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OUR HISTORY ART MEMORABILIA HISTORICAL EVENTS MILITARY TRIVIA PRESENT DAY
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Memorials

World War II
John W. Barkley, Jr.
Kenneth Brown Collings
Willian J. Conway
A. Robert Crathorne
John A. Green

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Kenneth B. Collings (NY-Wells Agency - now NY-Rubin)
Kenneth Brown Collings was born in Lincoln, Nebraska on September 22, 1897. Upon his death at age 44, he had traveled the world and faced danger countless times in his search for adventure. In a recent interview, his daughter-in-law called him "the original Indiana Jones." It was his financial success at National Life that gave him the ability to see the world.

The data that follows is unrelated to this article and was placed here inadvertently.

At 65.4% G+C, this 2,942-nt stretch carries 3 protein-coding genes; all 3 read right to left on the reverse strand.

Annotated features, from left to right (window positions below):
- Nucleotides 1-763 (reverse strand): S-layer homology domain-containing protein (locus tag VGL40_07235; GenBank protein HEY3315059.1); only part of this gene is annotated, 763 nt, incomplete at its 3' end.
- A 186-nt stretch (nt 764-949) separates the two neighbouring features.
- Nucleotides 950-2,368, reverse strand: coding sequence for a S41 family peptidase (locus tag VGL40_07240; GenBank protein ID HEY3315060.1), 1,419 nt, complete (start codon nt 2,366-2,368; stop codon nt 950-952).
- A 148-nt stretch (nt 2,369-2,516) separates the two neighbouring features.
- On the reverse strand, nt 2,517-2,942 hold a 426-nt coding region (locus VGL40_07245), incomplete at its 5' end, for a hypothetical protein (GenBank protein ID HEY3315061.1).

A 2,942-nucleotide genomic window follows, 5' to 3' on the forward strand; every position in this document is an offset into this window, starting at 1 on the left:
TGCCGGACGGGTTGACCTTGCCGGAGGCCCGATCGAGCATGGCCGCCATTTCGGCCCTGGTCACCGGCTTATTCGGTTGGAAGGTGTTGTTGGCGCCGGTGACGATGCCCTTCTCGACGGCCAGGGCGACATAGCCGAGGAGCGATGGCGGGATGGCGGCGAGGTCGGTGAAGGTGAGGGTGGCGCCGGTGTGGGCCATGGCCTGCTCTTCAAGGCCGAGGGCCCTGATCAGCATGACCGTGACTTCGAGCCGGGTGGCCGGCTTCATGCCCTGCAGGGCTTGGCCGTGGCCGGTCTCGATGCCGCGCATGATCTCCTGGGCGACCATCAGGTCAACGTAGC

Research continues into the fate of four National Life agents who were Killed In Action during World War II. In the case of Collings, three significant research breakthroughs have taken place that reveal new details of his fate. The first breakthrough was the release of materials from the Canadian National Archives, the second was the release of American military records, and the third was direct contact with the man who caused Collings' death!

Since childhood, Collings had been a thrill-seeker and, with his success as one of National Life's top agents during the 1930s, he enjoyed the ability to work hard for several months then take time to travel the world in search of adventure. During his travels, he became a part-time correspondent and actually marched with Hitler's troops into Czechoslovakia from where he submitted several articles. Previously, he had sought adventure in Africa and was the only American to get an interview with Emperor Haile Selassie during Italian dictator Mussolini's invasion of Ethiopia.